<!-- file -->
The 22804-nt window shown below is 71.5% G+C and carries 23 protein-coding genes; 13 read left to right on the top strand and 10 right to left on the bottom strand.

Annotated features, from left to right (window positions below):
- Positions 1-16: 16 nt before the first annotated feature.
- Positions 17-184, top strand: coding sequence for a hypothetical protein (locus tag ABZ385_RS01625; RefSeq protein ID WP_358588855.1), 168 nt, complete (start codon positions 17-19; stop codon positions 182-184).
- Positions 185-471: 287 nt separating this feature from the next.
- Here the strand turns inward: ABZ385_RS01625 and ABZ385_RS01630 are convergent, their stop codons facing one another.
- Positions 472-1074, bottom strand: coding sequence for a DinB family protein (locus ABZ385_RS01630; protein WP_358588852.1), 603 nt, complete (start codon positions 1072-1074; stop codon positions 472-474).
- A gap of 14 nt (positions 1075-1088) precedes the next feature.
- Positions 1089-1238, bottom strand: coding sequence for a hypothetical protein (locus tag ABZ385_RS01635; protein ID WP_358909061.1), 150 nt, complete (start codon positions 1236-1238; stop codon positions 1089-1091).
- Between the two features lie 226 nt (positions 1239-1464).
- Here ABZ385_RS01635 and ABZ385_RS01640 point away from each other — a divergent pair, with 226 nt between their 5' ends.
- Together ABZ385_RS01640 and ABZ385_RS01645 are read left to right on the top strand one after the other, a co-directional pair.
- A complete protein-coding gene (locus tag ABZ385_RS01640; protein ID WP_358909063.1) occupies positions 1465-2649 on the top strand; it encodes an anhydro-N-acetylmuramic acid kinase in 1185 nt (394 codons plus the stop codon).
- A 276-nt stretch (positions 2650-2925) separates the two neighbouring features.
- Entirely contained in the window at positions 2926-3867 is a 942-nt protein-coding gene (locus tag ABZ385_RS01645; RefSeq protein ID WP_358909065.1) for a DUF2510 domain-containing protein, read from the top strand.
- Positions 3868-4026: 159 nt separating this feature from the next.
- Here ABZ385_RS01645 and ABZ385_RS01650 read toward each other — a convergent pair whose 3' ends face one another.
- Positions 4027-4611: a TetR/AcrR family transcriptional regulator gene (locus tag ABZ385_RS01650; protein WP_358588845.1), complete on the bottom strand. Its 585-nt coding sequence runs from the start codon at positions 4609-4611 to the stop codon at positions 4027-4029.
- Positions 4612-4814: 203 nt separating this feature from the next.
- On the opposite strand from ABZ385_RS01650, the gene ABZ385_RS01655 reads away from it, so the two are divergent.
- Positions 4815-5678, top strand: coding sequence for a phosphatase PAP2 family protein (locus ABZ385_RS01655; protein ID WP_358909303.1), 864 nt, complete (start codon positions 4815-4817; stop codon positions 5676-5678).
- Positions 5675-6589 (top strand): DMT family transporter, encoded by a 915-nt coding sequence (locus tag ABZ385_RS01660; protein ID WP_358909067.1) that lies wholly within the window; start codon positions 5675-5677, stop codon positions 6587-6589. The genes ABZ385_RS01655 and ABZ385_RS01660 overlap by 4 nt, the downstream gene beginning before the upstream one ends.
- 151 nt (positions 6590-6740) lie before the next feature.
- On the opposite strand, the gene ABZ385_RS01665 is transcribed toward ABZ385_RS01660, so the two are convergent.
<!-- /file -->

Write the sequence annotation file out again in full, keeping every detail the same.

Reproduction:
The 22804-nt window shown below is 71.5% G+C and carries 23 protein-coding genes; 13 read left to right on the top strand and 10 right to left on the bottom strand.

Annotated features, from left to right (window positions below):
- Positions 1-16: 16 nt before the first annotated feature.
- Positions 17-184, top strand: coding sequence for a hypothetical protein (locus tag ABZ385_RS01625; RefSeq protein ID WP_358588855.1), 168 nt, complete (start codon positions 17-19; stop codon positions 182-184).
- Positions 185-471: 287 nt separating this feature from the next.
- Here the strand turns inward: ABZ385_RS01625 and ABZ385_RS01630 are convergent, their stop codons facing one another.
- Positions 472-1074, bottom strand: coding sequence for a DinB family protein (locus ABZ385_RS01630; protein WP_358588852.1), 603 nt, complete (start codon positions 1072-1074; stop codon positions 472-474).
- A gap of 14 nt (positions 1075-1088) precedes the next feature.
- Positions 1089-1238, bottom strand: coding sequence for a hypothetical protein (locus tag ABZ385_RS01635; protein ID WP_358909061.1), 150 nt, complete (start codon positions 1236-1238; stop codon positions 1089-1091).
- Between the two features lie 226 nt (positions 1239-1464).
- Here ABZ385_RS01635 and ABZ385_RS01640 point away from each other — a divergent pair, with 226 nt between their 5' ends.
- Together ABZ385_RS01640 and ABZ385_RS01645 are read left to right on the top strand one after the other, a co-directional pair.
- A complete protein-coding gene (locus tag ABZ385_RS01640; protein ID WP_358909063.1) occupies positions 1465-2649 on the top strand; it encodes an anhydro-N-acetylmuramic acid kinase in 1185 nt (394 codons plus the stop codon).
- A 276-nt stretch (positions 2650-2925) separates the two neighbouring features.
- Entirely contained in the window at positions 2926-3867 is a 942-nt protein-coding gene (locus tag ABZ385_RS01645; RefSeq protein ID WP_358909065.1) for a DUF2510 domain-containing protein, read from the top strand.
- Positions 3868-4026: 159 nt separating this feature from the next.
- Here ABZ385_RS01645 and ABZ385_RS01650 read toward each other — a convergent pair whose 3' ends face one another.
- Positions 4027-4611: a TetR/AcrR family transcriptional regulator gene (locus tag ABZ385_RS01650; protein WP_358588845.1), complete on the bottom strand. Its 585-nt coding sequence runs from the start codon at positions 4609-4611 to the stop codon at positions 4027-4029.
- Positions 4612-4814: 203 nt separating this feature from the next.
- On the opposite strand from ABZ385_RS01650, the gene ABZ385_RS01655 reads away from it, so the two are divergent.
- Positions 4815-5678, top strand: coding sequence for a phosphatase PAP2 family protein (locus ABZ385_RS01655; protein ID WP_358909303.1), 864 nt, complete (start codon positions 4815-4817; stop codon positions 5676-5678).
- Positions 5675-6589 (top strand): DMT family transporter, encoded by a 915-nt coding sequence (locus tag ABZ385_RS01660; protein ID WP_358909067.1) that lies wholly within the window; start codon positions 5675-5677, stop codon positions 6587-6589. The genes ABZ385_RS01655 and ABZ385_RS01660 overlap by 4 nt, the downstream gene beginning before the upstream one ends.
- 151 nt (positions 6590-6740) lie before the next feature.
- On the opposite strand, the gene ABZ385_RS01665 is transcribed toward ABZ385_RS01660, so the two are convergent.